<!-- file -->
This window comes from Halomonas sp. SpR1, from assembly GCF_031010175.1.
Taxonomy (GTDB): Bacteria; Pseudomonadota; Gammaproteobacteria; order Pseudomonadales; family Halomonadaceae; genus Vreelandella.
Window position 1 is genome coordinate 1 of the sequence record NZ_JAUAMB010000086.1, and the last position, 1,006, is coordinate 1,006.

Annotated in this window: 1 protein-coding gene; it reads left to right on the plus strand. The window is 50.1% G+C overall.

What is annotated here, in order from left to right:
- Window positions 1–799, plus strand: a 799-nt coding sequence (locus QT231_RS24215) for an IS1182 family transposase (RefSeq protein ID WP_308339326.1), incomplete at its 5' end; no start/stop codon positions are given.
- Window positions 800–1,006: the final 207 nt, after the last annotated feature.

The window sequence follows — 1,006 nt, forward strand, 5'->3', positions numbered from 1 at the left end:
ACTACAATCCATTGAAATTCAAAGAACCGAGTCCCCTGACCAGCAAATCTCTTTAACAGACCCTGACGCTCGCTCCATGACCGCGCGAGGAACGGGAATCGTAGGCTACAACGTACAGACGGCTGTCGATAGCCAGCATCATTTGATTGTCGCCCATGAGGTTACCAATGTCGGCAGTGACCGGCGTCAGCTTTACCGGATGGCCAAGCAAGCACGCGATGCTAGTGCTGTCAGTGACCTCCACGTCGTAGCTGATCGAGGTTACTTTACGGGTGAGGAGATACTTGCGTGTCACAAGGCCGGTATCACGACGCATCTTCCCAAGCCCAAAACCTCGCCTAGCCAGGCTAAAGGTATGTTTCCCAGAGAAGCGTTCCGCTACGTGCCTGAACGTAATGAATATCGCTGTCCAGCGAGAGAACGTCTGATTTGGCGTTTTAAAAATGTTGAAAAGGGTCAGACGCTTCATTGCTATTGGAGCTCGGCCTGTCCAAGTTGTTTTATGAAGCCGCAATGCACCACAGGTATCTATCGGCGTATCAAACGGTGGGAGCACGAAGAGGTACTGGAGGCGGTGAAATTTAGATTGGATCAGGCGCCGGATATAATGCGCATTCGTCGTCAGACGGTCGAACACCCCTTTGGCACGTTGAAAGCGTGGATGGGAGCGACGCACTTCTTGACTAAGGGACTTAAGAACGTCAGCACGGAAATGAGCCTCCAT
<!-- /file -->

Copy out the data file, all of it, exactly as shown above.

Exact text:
This window comes from Halomonas sp. SpR1, from assembly GCF_031010175.1.
Taxonomy (GTDB): Bacteria; Pseudomonadota; Gammaproteobacteria; order Pseudomonadales; family Halomonadaceae; genus Vreelandella.
Window position 1 is genome coordinate 1 of the sequence record NZ_JAUAMB010000086.1, and the last position, 1,006, is coordinate 1,006.

Annotated in this window: 1 protein-coding gene; it reads left to right on the plus strand. The window is 50.1% G+C overall.

What is annotated here, in order from left to right:
- Window positions 1–799, plus strand: a 799-nt coding sequence (locus QT231_RS24215) for an IS1182 family transposase (RefSeq protein ID WP_308339326.1), incomplete at its 5' end; no start/stop codon positions are given.
- Window positions 800–1,006: the final 207 nt, after the last annotated feature.

The window sequence follows — 1,006 nt, forward strand, 5'->3', positions numbered from 1 at the left end:
ACTACAATCCATTGAAATTCAAAGAACCGAGTCCCCTGACCAGCAAATCTCTTTAACAGACCCTGACGCTCGCTCCATGACCGCGCGAGGAACGGGAATCGTAGGCTACAACGTACAGACGGCTGTCGATAGCCAGCATCATTTGATTGTCGCCCATGAGGTTACCAATGTCGGCAGTGACCGGCGTCAGCTTTACCGGATGGCCAAGCAAGCACGCGATGCTAGTGCTGTCAGTGACCTCCACGTCGTAGCTGATCGAGGTTACTTTACGGGTGAGGAGATACTTGCGTGTCACAAGGCCGGTATCACGACGCATCTTCCCAAGCCCAAAACCTCGCCTAGCCAGGCTAAAGGTATGTTTCCCAGAGAAGCGTTCCGCTACGTGCCTGAACGTAATGAATATCGCTGTCCAGCGAGAGAACGTCTGATTTGGCGTTTTAAAAATGTTGAAAAGGGTCAGACGCTTCATTGCTATTGGAGCTCGGCCTGTCCAAGTTGTTTTATGAAGCCGCAATGCACCACAGGTATCTATCGGCGTATCAAACGGTGGGAGCACGAAGAGGTACTGGAGGCGGTGAAATTTAGATTGGATCAGGCGCCGGATATAATGCGCATTCGTCGTCAGACGGTCGAACACCCCTTTGGCACGTTGAAAGCGTGGATGGGAGCGACGCACTTCTTGACTAAGGGACTTAAGAACGTCAGCACGGAAATGAGCCTCCAT